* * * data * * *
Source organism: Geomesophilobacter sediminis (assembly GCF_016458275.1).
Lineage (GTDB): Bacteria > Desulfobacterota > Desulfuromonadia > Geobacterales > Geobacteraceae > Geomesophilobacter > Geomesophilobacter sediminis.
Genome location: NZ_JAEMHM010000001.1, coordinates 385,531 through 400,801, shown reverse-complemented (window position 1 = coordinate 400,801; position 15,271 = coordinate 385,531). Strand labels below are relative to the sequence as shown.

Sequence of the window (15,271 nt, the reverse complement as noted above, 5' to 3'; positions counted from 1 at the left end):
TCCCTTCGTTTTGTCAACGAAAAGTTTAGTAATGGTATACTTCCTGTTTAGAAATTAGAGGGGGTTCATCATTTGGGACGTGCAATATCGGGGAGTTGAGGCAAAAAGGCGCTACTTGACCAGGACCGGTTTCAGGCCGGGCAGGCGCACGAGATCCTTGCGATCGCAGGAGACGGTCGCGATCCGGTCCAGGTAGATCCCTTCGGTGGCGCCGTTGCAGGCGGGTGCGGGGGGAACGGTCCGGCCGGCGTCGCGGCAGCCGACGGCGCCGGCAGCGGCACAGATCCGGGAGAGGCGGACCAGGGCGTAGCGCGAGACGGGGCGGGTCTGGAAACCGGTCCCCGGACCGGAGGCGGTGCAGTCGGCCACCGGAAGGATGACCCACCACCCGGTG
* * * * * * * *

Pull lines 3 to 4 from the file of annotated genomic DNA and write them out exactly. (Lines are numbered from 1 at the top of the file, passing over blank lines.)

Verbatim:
Genome location: NZ_JAEMHM010000001.1, coordinates 385,531 through 400,801, shown reverse-complemented (window position 1 = coordinate 400,801; position 15,271 = coordinate 385,531). Strand labels below are relative to the sequence as shown.

Sequence of the window (15,271 nt, the reverse complement as noted above, 5' to 3'; positions counted from 1 at the left end):